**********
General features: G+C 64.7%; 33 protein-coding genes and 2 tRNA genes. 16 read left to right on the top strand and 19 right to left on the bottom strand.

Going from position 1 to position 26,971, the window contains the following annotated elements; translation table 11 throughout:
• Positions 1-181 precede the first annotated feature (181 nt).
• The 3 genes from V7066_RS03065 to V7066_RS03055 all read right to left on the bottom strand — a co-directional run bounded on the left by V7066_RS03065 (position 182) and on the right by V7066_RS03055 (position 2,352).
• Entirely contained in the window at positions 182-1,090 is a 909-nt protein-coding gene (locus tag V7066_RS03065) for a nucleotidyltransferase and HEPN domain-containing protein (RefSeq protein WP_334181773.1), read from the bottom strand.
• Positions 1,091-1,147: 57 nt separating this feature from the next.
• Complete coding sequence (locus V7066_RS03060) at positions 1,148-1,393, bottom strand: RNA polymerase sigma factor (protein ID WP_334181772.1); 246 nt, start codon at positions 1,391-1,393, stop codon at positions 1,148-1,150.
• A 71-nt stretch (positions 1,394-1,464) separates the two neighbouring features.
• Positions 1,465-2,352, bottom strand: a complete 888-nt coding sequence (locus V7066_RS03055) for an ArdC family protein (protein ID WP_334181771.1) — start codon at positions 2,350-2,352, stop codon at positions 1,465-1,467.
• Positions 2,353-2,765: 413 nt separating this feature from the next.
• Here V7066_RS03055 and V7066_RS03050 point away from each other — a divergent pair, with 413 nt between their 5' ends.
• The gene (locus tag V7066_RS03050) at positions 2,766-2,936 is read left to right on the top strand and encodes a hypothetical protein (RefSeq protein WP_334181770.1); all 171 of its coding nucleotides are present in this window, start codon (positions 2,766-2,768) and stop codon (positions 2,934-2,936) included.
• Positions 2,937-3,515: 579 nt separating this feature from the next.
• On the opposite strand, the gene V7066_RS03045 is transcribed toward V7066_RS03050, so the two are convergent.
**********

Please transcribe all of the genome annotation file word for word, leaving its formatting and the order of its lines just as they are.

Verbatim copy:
General features: G+C 64.7%; 33 protein-coding genes and 2 tRNA genes. 16 read left to right on the top strand and 19 right to left on the bottom strand.

Going from position 1 to position 26,971, the window contains the following annotated elements; translation table 11 throughout:
• Positions 1-181 precede the first annotated feature (181 nt).
• The 3 genes from V7066_RS03065 to V7066_RS03055 all read right to left on the bottom strand — a co-directional run bounded on the left by V7066_RS03065 (position 182) and on the right by V7066_RS03055 (position 2,352).
• Entirely contained in the window at positions 182-1,090 is a 909-nt protein-coding gene (locus tag V7066_RS03065) for a nucleotidyltransferase and HEPN domain-containing protein (RefSeq protein WP_334181773.1), read from the bottom strand.
• Positions 1,091-1,147: 57 nt separating this feature from the next.
• Complete coding sequence (locus V7066_RS03060) at positions 1,148-1,393, bottom strand: RNA polymerase sigma factor (protein ID WP_334181772.1); 246 nt, start codon at positions 1,391-1,393, stop codon at positions 1,148-1,150.
• A 71-nt stretch (positions 1,394-1,464) separates the two neighbouring features.
• Positions 1,465-2,352, bottom strand: a complete 888-nt coding sequence (locus V7066_RS03055) for an ArdC family protein (protein ID WP_334181771.1) — start codon at positions 2,350-2,352, stop codon at positions 1,465-1,467.
• Positions 2,353-2,765: 413 nt separating this feature from the next.
• Here V7066_RS03055 and V7066_RS03050 point away from each other — a divergent pair, with 413 nt between their 5' ends.
• The gene (locus tag V7066_RS03050) at positions 2,766-2,936 is read left to right on the top strand and encodes a hypothetical protein (RefSeq protein WP_334181770.1); all 171 of its coding nucleotides are present in this window, start codon (positions 2,766-2,768) and stop codon (positions 2,934-2,936) included.
• Positions 2,937-3,515: 579 nt separating this feature from the next.
• On the opposite strand, the gene V7066_RS03045 is transcribed toward V7066_RS03050, so the two are convergent.